These are disruptive times.
Return-to-work plans are in disarray, and employees are leaving jobs at an unprecedented rate in pursuit of opportunities more aligned with their values.
So how do you attract top talent who are rethinking their personal and professional priorities? Answer: Do the same thing.
Here are three ways to rally current and future employees around a greater purpose. These tips are featured in the New Employer Branding Ideas training video now on Ragan Training, with insights from Carmella Melton, director of internal communications and employment brand at Blue Cross NC:
1. Revisit and refresh your purpose.
“As an 88-year-old company, we’ve always been committed to diversity equity and inclusion,” Melton says. “But we saw this past year that we’re facing a great opportunity to really ramp up and draw a strong connection to the impact that racism has on our health and our communities.”
One way the organization did that was by streamlining its mission and vision.
“People want to connect with their workplace and want to know that their work has meaning,” Melton explains. “So we got crisper with our purpose statement and rewrote it around who we really are, what we believe—and how we’d like to make a difference.”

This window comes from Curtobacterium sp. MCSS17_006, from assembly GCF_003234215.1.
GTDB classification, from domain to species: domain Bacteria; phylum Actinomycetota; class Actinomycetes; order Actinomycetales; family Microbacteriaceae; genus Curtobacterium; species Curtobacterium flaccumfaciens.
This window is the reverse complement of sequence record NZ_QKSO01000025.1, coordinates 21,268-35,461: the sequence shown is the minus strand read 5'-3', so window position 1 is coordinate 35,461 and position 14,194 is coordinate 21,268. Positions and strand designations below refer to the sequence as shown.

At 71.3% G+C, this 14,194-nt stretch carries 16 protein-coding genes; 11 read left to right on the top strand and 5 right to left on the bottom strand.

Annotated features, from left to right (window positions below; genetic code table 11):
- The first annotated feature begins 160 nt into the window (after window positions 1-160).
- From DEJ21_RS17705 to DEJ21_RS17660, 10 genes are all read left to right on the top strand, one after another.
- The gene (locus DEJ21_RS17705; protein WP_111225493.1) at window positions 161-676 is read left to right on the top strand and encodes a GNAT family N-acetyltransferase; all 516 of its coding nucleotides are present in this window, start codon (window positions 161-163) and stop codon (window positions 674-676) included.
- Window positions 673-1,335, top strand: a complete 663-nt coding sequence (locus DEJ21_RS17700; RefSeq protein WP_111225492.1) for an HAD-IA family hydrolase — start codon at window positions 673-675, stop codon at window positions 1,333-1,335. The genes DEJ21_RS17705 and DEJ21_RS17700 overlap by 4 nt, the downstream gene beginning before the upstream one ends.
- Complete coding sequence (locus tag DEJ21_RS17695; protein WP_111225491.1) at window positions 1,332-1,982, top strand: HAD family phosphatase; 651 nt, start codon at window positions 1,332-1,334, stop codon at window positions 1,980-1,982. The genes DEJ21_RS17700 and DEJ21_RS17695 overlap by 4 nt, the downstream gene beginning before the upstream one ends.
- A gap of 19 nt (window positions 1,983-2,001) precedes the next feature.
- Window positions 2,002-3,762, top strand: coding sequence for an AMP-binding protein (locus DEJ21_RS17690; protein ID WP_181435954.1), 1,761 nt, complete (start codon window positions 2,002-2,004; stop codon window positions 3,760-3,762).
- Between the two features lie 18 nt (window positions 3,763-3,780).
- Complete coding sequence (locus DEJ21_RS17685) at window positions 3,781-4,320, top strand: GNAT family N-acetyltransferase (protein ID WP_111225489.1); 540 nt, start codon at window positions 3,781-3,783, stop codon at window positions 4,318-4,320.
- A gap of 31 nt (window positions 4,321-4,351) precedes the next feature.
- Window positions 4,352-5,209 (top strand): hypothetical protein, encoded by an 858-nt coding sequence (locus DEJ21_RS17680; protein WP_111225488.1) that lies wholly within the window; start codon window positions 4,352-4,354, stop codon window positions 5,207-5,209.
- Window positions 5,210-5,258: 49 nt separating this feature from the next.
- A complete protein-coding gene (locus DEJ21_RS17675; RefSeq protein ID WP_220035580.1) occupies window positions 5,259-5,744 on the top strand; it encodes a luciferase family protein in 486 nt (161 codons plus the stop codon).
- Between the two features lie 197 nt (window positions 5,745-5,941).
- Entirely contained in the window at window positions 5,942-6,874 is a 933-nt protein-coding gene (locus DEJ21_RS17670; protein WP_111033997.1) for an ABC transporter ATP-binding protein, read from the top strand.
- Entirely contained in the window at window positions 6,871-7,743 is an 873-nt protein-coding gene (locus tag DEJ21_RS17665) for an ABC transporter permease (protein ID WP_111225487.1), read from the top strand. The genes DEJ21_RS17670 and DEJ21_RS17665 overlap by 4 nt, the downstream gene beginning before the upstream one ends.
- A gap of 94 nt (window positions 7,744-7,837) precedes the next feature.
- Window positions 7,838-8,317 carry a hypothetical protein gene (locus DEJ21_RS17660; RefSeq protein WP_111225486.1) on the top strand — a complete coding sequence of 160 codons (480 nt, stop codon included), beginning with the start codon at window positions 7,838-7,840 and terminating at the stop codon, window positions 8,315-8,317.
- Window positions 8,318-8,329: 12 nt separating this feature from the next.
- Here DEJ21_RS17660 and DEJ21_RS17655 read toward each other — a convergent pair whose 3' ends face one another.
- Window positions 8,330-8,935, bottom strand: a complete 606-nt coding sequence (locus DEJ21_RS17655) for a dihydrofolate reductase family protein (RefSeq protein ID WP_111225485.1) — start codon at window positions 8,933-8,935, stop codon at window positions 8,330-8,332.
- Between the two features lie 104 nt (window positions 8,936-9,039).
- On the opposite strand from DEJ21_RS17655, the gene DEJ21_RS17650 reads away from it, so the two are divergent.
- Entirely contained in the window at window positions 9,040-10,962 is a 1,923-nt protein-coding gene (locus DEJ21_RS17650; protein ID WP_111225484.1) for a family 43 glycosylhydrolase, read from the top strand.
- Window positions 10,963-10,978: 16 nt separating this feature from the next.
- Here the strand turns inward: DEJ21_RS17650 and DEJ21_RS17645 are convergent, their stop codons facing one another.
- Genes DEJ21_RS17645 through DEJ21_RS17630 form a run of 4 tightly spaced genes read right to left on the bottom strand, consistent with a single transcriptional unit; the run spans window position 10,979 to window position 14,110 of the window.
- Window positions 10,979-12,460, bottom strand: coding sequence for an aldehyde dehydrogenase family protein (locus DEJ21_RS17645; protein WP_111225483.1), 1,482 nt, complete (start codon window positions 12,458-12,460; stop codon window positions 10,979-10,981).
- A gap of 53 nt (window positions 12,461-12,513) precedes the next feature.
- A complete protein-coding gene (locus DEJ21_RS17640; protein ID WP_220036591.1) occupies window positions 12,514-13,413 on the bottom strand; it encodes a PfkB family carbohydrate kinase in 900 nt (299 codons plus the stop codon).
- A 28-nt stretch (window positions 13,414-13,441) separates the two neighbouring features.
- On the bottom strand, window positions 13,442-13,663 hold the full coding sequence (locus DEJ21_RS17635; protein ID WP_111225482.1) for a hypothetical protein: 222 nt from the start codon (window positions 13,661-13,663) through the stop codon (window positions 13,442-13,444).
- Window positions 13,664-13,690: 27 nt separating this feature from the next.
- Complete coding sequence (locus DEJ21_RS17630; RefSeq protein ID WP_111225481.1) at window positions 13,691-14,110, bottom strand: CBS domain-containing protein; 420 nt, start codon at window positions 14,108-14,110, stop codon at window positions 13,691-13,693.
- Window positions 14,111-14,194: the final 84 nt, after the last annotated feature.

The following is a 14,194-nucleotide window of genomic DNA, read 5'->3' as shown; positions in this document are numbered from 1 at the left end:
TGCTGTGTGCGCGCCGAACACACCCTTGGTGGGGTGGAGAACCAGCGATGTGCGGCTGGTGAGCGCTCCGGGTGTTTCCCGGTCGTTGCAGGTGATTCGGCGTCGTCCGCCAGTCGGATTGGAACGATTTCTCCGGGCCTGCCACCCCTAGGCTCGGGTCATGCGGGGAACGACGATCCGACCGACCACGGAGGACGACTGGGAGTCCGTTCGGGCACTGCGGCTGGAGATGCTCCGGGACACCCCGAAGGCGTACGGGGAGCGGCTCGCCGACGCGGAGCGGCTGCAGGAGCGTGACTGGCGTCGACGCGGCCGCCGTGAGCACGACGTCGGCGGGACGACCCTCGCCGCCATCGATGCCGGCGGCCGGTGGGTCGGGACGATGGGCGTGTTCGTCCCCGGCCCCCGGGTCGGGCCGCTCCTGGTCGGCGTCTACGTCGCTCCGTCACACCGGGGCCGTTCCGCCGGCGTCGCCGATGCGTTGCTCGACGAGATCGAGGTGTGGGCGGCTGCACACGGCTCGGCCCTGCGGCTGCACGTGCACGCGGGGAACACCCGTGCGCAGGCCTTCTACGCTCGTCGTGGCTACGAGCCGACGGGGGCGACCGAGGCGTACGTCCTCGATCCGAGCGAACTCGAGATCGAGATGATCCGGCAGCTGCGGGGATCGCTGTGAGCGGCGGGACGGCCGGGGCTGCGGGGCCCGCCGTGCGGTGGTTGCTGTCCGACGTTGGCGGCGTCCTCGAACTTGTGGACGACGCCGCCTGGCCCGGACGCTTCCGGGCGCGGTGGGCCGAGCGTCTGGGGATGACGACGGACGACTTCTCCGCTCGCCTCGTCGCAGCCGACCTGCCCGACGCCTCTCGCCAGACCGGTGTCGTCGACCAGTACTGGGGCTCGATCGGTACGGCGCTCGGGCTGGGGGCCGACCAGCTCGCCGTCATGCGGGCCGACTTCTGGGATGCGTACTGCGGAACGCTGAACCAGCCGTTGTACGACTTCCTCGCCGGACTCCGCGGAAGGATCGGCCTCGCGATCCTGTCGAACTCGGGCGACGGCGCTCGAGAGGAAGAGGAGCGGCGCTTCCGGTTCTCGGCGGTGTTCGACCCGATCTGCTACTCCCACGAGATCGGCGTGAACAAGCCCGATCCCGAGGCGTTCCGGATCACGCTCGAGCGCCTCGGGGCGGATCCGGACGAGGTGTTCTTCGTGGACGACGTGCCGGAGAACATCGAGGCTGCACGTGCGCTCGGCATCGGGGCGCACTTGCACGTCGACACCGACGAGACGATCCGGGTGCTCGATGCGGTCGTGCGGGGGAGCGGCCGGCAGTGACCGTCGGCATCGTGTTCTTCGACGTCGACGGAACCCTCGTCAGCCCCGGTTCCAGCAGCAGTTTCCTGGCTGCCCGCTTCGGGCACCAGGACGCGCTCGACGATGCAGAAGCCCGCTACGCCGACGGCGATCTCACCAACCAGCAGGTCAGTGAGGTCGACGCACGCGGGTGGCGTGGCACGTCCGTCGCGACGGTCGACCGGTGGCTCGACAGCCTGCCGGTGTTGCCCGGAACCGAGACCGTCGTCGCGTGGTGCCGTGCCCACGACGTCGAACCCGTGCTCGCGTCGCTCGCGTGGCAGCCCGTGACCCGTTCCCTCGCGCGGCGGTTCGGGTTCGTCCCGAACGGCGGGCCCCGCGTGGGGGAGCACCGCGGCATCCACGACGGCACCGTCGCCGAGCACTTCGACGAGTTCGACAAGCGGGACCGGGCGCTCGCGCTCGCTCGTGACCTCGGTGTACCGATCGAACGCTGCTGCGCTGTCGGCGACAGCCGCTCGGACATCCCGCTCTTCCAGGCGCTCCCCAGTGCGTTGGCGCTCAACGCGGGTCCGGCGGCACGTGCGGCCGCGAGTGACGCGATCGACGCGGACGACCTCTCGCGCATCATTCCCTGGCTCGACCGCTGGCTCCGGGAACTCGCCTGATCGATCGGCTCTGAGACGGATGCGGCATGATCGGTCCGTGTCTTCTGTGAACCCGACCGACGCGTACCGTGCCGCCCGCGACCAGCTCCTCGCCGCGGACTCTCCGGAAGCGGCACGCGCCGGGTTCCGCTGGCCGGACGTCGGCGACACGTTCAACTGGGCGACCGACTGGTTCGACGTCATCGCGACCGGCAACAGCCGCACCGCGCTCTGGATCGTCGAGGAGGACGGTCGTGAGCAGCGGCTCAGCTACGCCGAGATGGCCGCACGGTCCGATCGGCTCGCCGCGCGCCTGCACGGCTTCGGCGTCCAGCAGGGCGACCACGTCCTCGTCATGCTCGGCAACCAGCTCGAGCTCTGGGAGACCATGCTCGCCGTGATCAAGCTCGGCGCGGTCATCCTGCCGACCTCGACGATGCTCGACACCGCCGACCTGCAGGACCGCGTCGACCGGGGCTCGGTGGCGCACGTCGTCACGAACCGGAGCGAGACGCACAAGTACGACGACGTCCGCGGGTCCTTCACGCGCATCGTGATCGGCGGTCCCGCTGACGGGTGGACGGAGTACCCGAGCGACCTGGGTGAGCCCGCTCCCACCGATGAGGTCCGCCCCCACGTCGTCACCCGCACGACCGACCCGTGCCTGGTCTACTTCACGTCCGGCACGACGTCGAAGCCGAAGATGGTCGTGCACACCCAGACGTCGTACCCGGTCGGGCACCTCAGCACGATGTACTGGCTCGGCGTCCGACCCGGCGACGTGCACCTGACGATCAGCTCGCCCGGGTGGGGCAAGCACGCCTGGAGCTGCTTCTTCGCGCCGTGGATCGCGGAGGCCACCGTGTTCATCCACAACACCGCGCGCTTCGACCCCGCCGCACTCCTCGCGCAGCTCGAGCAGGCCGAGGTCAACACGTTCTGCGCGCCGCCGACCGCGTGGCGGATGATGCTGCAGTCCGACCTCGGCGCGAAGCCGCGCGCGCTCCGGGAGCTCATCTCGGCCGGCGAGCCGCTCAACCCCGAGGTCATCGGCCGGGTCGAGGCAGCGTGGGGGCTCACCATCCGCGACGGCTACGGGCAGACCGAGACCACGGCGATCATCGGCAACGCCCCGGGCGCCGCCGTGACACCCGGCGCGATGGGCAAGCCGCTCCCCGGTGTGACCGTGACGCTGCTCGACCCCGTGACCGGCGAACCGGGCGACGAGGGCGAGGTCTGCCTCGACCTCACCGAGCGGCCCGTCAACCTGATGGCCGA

2. Get flexible about flexibility.
With the talent wars in full force, more organizations are making adjustments to accommodate a long-term shift toward a hybrid workplace.
“It’s not just a pandemic thing,” Melton confirms. “It’s an employer branding necessity. Even our company is moving toward offering more flexibility by posting fulltime remote jobs.”
It doesn’t end there. For Melton’s team, flexibility also opens things up geographically.
“We’ve expanded where we recruit,” she explains. “It’s no longer just North Carolina. We’re now hiring people from out of state—and they don’t have to move. By being more flexible, we’re also more competitive from a recruiting standpoint.”
3. Address social justice.
“You can’t ignore the issues employees are struggling with,” says Melton. “You have to show you’re engaged and aligned with their concerns—even social justice issues.”
For example, Blue Cross NC’s new CEO, Tunde Sotunde, joined a week after George Floyd’s murder.
“We instantly shared an internal post about it, and he wrote a personal note acknowledging the trauma of employees,” Melton says. “That really set the tone, and we later made a larger public statement linking race issues with disparities tied to healthcare access.”